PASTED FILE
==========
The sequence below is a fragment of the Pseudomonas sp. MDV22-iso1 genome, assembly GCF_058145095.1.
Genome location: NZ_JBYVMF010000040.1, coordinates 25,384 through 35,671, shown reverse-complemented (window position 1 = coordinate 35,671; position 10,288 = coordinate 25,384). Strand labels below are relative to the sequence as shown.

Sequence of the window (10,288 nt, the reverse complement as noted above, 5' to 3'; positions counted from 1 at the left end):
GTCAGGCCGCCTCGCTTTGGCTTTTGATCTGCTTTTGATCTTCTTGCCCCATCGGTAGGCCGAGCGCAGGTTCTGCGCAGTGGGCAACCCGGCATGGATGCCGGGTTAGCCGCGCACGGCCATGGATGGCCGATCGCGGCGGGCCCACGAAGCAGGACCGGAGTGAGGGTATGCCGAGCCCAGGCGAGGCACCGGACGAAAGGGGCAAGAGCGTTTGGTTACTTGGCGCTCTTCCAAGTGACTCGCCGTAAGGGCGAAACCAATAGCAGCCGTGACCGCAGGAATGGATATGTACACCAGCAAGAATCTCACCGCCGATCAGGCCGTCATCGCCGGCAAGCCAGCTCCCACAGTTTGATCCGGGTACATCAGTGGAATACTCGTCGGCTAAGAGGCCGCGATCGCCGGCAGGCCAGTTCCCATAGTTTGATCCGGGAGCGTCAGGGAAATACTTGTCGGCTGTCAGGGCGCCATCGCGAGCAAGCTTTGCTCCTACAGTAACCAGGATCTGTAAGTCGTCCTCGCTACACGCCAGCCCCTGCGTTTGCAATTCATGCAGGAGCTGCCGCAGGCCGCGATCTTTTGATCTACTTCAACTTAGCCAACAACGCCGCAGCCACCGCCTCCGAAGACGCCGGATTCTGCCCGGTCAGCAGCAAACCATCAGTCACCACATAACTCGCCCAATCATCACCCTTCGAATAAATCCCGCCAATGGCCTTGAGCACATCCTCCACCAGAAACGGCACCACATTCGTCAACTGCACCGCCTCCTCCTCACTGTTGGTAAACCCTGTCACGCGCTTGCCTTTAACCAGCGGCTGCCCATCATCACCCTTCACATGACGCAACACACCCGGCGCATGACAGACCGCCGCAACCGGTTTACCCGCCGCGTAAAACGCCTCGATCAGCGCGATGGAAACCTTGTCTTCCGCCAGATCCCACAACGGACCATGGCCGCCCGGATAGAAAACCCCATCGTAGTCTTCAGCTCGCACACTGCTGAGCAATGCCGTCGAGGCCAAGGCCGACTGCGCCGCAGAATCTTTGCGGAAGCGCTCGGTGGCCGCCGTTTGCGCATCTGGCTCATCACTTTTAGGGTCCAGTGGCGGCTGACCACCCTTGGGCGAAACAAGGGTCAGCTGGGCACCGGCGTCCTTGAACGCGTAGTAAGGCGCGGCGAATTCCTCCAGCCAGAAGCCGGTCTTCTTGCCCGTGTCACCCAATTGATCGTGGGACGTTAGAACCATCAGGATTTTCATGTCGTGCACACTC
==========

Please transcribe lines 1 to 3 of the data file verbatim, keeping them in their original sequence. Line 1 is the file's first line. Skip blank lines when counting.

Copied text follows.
The sequence below is a fragment of the Pseudomonas sp. MDV22-iso1 genome, assembly GCF_058145095.1.
Genome location: NZ_JBYVMF010000040.1, coordinates 25,384 through 35,671, shown reverse-complemented (window position 1 = coordinate 35,671; position 10,288 = coordinate 25,384). Strand labels below are relative to the sequence as shown.

Sequence of the window (10,288 nt, the reverse complement as noted above, 5' to 3'; positions counted from 1 at the left end):